You are invited to a Genizah Ceremony on Sunday, January 10, at 10:15 am at the Temple. Seeing such a ceremony is a treat and an experience every Jew should engage in at least once in a lifetime.
A Genizah, in its narrowest definition, is a depository in which worn-out Hebrew texts, prayer books, religious school books, talasim, yarmulkas, tephilin, and other Jewish ritual objects are placed once they can no longer be used. The meaning of the word “Genizah” depends on the way it is used. It can mean “preservation”, “treasury”, or “hidden.” “Hidden” referred to depositories where the rabbis hid books from the public they considered heretical.
Some Genizahs are special storage rooms housed in synagogues or buildings constructed for this purpose. Ours, like others, are below ground graves.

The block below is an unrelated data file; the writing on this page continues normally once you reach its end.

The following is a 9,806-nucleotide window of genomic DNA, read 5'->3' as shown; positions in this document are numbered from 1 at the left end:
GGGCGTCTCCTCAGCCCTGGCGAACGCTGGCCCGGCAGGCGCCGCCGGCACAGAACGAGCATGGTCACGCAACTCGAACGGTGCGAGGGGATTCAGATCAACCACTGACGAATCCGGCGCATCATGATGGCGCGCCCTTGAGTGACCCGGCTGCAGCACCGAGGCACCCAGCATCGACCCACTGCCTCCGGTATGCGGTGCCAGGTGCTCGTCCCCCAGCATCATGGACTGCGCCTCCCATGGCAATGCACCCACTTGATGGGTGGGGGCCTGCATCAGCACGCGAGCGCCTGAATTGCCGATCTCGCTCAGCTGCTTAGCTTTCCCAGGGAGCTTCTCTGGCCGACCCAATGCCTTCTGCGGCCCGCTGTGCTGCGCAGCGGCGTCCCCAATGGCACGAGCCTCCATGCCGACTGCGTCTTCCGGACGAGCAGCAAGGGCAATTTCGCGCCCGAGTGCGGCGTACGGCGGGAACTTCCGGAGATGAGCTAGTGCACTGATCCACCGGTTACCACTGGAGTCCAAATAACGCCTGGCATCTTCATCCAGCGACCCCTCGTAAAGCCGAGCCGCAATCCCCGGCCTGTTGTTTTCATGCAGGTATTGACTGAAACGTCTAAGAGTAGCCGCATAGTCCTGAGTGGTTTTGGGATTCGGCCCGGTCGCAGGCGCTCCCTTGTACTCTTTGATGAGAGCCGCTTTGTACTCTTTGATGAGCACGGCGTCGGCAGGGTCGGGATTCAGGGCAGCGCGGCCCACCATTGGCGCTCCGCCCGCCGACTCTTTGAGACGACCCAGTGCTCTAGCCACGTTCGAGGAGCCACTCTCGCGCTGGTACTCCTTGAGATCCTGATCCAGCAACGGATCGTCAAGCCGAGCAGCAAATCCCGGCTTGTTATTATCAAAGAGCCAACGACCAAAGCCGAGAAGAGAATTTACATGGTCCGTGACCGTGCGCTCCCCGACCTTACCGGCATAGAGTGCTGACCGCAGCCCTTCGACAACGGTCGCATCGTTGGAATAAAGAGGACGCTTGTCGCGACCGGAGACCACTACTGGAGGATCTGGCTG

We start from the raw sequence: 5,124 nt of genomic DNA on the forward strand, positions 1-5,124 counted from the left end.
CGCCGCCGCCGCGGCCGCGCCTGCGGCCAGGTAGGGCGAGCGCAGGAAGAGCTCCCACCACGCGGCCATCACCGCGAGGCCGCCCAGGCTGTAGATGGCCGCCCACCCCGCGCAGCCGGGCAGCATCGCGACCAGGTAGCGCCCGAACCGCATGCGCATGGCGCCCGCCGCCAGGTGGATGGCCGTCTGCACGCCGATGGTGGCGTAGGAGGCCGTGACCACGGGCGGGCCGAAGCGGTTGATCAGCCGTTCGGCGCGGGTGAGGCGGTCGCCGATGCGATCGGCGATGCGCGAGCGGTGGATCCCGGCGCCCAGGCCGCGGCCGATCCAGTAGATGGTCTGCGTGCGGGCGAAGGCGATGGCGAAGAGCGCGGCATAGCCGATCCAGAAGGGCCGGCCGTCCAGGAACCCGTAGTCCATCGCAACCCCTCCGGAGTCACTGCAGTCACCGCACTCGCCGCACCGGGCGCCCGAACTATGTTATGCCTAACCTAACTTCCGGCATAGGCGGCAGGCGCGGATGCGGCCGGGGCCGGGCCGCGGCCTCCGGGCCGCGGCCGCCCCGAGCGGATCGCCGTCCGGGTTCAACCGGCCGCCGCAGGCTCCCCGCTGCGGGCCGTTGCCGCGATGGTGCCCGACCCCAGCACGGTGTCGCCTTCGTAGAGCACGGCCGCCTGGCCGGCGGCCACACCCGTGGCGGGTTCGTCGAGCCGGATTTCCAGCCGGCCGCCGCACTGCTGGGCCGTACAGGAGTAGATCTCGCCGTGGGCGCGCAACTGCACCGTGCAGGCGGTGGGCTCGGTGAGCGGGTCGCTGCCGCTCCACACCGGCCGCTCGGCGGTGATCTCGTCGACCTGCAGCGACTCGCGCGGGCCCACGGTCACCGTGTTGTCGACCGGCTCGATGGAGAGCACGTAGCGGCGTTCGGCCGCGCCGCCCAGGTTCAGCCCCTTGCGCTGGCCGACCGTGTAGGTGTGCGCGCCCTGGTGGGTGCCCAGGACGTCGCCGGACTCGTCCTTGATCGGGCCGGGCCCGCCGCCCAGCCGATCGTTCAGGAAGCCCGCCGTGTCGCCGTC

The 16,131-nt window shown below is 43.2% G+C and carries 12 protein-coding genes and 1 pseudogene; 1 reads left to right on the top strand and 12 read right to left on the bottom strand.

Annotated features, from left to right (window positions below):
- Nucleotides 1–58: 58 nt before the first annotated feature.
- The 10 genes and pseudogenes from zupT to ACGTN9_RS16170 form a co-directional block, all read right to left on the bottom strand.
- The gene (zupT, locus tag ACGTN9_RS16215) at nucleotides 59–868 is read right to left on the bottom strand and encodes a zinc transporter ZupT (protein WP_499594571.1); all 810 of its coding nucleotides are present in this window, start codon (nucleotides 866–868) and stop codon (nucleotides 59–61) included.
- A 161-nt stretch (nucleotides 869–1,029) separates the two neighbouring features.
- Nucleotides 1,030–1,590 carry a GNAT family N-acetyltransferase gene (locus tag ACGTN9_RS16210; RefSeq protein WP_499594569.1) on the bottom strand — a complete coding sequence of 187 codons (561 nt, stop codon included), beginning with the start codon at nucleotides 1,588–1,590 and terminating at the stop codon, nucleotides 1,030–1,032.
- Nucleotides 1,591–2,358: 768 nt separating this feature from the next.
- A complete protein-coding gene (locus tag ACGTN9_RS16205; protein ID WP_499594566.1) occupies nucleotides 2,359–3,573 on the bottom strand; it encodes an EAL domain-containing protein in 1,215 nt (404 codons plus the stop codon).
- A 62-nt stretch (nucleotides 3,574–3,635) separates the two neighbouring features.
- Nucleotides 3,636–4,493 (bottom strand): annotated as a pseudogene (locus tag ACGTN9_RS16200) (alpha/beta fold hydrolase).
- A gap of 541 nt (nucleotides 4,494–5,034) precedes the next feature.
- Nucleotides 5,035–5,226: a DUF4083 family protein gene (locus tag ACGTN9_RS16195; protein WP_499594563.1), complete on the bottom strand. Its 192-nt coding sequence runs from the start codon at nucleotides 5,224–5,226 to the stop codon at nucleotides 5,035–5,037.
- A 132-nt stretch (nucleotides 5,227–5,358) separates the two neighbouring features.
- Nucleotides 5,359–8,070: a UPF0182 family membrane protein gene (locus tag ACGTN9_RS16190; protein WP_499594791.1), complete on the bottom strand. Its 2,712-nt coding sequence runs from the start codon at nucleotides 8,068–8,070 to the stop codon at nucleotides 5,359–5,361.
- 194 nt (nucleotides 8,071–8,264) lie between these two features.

The Schaarai Zedek Genizah is located just south of our sukkah on Lincoln Ave. A marker notes its spot. There we will dig a large grave, and on that day students from the Flom Religious School will drop in items we have collected for the last 10 years. Please bring any used religious items you might want to deposit into the Genizah.
What makes this ceremony so rich and unique is that the ritual involves both wedding and funeral elements. A chupah (wedding canopy) is held over the grave to symbolize our love for and relationship with books and ritual objects. Yet Kaddish is said because we will miss having these companions with us. The ceremony starts in the sanctuary and continues with the blowing of the shofar as we proceed outside to the site. Several stops are made along the way to recite short psalms and to sing.
Judaism has always had a high regard for protecting the dignity of the dead and dying. Our ancestors chose to extend this honor even to inanimate objects that remind us of God and God’s instructions. The Genizah Ceremony allows us to preserve this sentiment in a meaningful way. I hope you will make the time to be a part of this age-old tradition.
From Rabbi Birnholz